Sure, critics say Canadians may be watching their country turn into a surveillance state. But here’s one thing they don’t need to worry about: the Harper government promises it won’t create “duplication” and “needless red tape” — specifically democratic checks and balances on Canada’s spy agency. Public Safety Minister Steven Blaney sought to put concerns about […]
But here’s one thing they don’t need to worry about: the Harper government promises it won’t create “duplication” and “needless red tape” — specifically democratic checks and balances on Canada’s spy agency.
Public Safety Minister Steven Blaney sought to put concerns about government overreach to rest on CTV’s Question Period Sunday, and he did so by shrugging off calls for MPs (you know, your democratically elected representatives) to be kept in the loop about what the Canadian Security Intelligence Service (CSIS) is up to.
Checks and balances or “duplication” and “needless red tape”? Watch now:
Explaining that oversight is already provided by the secretive, five-person Security Intelligence Review Committee (SIRC), Blaney said “any additional [reporting] would be just duplication because they are already acting on behalf of parliamentarians.”
Got that? Checks and balances are simply “duplication.” And Parliamentary Secretary Roxanne James went a step further, stating that the government is “not interested in creating needless red tape.”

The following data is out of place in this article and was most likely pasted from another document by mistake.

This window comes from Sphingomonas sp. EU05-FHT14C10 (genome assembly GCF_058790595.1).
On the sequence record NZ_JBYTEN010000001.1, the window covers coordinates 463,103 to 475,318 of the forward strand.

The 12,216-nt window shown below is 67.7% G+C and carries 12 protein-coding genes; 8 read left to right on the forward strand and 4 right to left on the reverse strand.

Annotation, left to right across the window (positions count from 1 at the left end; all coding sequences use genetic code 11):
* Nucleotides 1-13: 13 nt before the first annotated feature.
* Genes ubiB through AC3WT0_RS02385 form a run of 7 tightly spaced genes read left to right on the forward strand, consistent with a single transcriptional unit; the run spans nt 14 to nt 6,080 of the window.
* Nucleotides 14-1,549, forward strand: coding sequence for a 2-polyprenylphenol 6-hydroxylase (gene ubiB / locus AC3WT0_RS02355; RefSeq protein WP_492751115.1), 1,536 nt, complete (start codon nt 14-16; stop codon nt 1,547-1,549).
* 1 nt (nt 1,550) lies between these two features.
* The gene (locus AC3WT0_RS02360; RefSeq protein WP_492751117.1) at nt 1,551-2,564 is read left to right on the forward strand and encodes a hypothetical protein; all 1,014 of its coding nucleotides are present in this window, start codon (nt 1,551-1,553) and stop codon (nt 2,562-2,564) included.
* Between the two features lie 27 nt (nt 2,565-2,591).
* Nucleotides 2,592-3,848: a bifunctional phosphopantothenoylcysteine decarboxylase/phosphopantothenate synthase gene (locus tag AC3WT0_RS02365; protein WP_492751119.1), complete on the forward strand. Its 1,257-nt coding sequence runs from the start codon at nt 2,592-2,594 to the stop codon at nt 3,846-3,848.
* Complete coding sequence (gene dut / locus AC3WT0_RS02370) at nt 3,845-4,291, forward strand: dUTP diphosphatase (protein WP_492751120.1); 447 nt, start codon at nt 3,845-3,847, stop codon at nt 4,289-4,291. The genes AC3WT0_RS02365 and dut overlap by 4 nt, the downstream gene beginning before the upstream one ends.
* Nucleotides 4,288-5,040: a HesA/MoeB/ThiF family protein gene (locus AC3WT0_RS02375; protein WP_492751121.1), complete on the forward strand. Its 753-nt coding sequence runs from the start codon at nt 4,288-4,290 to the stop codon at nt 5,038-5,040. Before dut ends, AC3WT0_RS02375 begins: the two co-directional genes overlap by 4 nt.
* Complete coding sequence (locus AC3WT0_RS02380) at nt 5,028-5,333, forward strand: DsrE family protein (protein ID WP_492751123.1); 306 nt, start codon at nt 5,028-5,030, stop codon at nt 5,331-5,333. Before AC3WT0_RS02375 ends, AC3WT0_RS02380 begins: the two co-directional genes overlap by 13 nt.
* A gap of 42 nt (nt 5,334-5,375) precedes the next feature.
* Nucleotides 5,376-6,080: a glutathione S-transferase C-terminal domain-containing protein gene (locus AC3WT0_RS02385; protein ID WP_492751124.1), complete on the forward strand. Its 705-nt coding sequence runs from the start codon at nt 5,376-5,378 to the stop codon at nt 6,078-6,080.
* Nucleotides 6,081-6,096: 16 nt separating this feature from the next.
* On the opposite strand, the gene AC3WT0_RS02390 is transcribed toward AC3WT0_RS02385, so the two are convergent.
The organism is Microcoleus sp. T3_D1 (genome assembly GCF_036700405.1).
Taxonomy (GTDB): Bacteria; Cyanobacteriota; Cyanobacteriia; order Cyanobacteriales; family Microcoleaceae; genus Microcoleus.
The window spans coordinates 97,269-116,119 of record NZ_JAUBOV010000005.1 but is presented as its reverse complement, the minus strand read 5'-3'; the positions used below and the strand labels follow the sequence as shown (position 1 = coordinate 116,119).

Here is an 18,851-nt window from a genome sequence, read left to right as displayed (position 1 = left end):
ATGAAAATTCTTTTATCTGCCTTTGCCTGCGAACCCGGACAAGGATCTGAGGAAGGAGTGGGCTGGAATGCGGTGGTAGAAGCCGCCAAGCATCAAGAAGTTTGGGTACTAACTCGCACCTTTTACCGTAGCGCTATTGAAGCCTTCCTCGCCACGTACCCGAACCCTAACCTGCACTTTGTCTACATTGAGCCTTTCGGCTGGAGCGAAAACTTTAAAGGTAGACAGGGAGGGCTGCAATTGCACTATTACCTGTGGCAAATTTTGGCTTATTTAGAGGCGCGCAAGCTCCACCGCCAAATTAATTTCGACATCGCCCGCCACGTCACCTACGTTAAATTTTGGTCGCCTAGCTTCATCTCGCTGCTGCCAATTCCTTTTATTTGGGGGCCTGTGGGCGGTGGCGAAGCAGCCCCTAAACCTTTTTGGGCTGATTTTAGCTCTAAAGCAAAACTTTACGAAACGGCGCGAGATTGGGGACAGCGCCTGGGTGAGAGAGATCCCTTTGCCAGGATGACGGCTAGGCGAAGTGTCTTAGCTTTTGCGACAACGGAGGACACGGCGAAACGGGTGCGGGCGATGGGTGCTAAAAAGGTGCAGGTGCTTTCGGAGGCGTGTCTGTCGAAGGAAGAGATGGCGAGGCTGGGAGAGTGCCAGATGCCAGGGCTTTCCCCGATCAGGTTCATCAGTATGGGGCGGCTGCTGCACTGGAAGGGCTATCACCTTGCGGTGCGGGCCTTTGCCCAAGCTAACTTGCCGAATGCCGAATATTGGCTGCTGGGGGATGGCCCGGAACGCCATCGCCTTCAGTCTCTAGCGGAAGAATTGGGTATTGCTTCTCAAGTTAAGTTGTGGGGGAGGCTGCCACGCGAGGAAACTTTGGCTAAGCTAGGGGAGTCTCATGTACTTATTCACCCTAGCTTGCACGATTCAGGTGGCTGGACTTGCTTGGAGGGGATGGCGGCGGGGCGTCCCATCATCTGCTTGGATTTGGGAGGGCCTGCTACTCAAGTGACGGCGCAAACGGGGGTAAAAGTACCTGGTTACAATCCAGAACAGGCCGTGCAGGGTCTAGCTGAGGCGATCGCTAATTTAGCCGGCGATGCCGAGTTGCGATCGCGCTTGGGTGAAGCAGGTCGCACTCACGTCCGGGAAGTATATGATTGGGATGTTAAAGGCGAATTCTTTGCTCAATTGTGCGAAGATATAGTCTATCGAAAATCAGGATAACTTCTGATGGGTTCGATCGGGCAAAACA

“Duplication” and “needless red tape”? Really?
Canada is the only country in the “Five Eyes” intelligence network not to have some kind of parliamentary oversight on its intelligence service. That group includes the U.S., United Kingdom, Australia and New Zealand.
Canada’s privacy watchdog Daniel Therrien said the new law “would seemingly allow departments and agencies to share the personal information of all individuals, including ordinary Canadians who may not be suspected of terrorist activities.”
Ontario’s former privacy commissioner Ann Cavoukian likened the new anti-terror powers to a “massive fishing expedition” that will “invariably be engaging in information sharing on law abiding citizens,” adding that she’s “worried about this massive expansion in surveillance that it could lead us inch by inch … to a surveillance state.”
And Canada’s Security Intelligence Review Committee? The one Minister Blaney calls an “honourable group of fine individuals”?
Another SIRC alumni is former Conservative MP Chuck Strahl, who resigned last year amid a conflict of interest controversy when it was revealed he was also working as an Enbridge lobbyist (FYI: CSIS was spying on environmentalists and First Nations groups that opposed pipelines while also sharing information with energy companies). Oh, and Strahl also represented a company with links to China.
Needless to say, Opposition critics have raised concern over the qualifications of past SIRC appointees.
Checks and balances?
No need, right?
The Conservatives just call that “duplication” and “needless red tape.”